Advertisement

Luzon lockdown may continue if coronavirus infections spike

Font Size

A makeshift barricade blocks a street from outsiders to protect a neighbourhood from the spread of COVID-19. -- REUTERS

A LUZON-wide lockdown probably won’t be lifted if coronavirus infections continue to soar, the government’s chief enforcer of policies against the pandemic said on Tuesday night.

The Philippines “cannot rush into normalcy,” Carlito G. Galvez, Jr. told a news briefing, noting that cases could enter a “second wave” similar to what happened in Singapore if the lockdown was lifted sooner.

President Rodrigo R. Duterte locked down the entire Luzon island on March 17, suspending work, classes and public transportation to contain the outbreak. The so-called enhanced community quarantine was supposed to end on April 13 but he extended it by two more weeks until April 30.

Mr. Duterte said people should stay home and go out only to buy food and other basic goods.

“We need to continue and heighten the enforcement of the enhanced community quarantine,” Mr. Galvez said in Filipino. “While doing this, it’s better if we also conduct mass testing to locate, test, isolate and cure patients.”

Presidential spokesman Harry L. Roque told Radyo Pilipinas on Wednesday Mr. Duterte was still studying his options, adding that totally lifting the lockdown was out of the question.

The government was considering limiting the lockdown to certain areas as recommended by health experts to Mr. Duterte on Monday, he said.

“The enhanced community quarantine may be enforced in the entire province, city or at the village level,” Mr. Roque said in Filipino. “That is one of the options the President is considering.”

Senator Christopher Lawrence T. Go, Mr. Duterte’s close friend and former aide has said the President would probably announce his decision on Thursday.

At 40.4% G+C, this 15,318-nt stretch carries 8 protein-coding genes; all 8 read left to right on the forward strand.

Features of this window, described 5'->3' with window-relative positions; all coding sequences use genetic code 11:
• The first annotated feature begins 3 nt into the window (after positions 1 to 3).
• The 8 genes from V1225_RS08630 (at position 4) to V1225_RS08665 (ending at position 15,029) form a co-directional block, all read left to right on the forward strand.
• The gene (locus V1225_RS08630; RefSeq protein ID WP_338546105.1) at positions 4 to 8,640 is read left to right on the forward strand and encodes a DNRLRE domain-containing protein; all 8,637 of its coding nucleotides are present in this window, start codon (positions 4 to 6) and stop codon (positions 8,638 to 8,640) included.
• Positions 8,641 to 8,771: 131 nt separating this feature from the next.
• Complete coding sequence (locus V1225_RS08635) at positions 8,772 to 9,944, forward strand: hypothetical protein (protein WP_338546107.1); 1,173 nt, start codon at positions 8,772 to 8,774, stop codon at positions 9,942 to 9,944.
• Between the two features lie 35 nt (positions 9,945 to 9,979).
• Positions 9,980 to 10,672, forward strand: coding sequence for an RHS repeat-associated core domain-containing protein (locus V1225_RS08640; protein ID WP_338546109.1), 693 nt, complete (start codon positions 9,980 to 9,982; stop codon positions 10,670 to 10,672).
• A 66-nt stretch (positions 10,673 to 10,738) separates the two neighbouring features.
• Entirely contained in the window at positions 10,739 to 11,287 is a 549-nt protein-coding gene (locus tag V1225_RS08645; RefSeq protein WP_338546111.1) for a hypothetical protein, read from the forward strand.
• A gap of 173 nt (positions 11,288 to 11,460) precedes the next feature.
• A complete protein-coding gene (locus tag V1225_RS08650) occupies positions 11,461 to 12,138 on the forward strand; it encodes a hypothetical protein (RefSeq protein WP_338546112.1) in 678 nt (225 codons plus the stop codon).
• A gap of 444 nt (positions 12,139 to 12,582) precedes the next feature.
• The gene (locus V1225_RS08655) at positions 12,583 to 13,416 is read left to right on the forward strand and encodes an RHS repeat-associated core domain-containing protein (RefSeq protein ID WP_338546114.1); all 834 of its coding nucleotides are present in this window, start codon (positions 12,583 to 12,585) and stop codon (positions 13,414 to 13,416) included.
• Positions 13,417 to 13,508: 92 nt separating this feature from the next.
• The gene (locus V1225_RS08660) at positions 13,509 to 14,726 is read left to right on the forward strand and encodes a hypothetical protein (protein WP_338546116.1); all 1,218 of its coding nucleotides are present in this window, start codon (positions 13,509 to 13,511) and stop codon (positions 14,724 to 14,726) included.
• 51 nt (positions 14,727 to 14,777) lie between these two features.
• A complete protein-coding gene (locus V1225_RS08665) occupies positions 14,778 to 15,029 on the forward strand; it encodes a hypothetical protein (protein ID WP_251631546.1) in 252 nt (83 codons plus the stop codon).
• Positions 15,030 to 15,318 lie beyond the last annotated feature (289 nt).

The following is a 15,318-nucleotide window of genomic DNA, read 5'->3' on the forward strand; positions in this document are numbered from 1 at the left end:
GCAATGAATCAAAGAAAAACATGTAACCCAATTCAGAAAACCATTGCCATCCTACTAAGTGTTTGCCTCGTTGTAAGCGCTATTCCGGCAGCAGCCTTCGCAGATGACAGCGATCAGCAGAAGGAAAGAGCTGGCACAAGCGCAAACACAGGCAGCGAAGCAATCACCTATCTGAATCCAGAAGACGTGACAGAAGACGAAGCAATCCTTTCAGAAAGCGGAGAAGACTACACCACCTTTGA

Also yesterday, the National Economic and Development Authority (NEDA) said a task force made up of Cabinet secretaries against COVID-19 should base its lockdown recommendations on scientific evidence.

“NEDA is recommending to make the decision based on scientific evidence on the risk of transmission of the virus if we modify or lift the enhanced community quarantine,” Acting Secretary Karl Kendrick T. Chua said in a Viber message.

Business groups have urged government to do a calibrated reopening of the economy after April 30 and allow businesses to partially operate again.

“What people want to see is hopefully for the economy to start resuming in stages for them to able to start working,” British Chamber of Commerce Philippines Executive Director Chris Nelson told the ABS-CBN News Channel yesterday.

”Companies want to be able to get their cash flow going because liquidity is important,” he said.

Mr. Chua said at a briefing it would probably be safe for people to go back to work by June or July, assuming the government can test at least 5,000 people daily.

Also yesterday, Senate President Vicente C. Sotto III called for a modified lockdown.

“We need to extend the lockdown but with modifications,” he told DZMM radio.

Mr. Sotto said areas with zero or few cases may be allowed to lift the lockdown provided social distancing measures are maintained. Places hit hard by the virus such as Metro Manila should still be locked down, he added.

Local governments may relax public transportation restrictions, Mr. Sotto said. Tricycles may be allowed to operate again but only with one passenger, he added.

Mr. Sotto on Monday attended a meeting where health experts explained lockdown options to Mr. Duterte.

Mr. Sotto said health experts had warned of a spike in infections once the lockdown is lifted.

Meanwhile, University of the Philippines professors said lifting the lockdown should be done gradually and selectively.

This first approach considers resuming mobility within the village, then within cities and municipalities, and then between cities, the academic experts said in a research paper published on April 21.

The second approach seeks to revive economic activity beginning with highly important sectors to sustain the economy in the next 18 months, they added. — Gillian M. Cortez, Charmaine A. Tadalan and Beatrice M. Laforga





Advertisement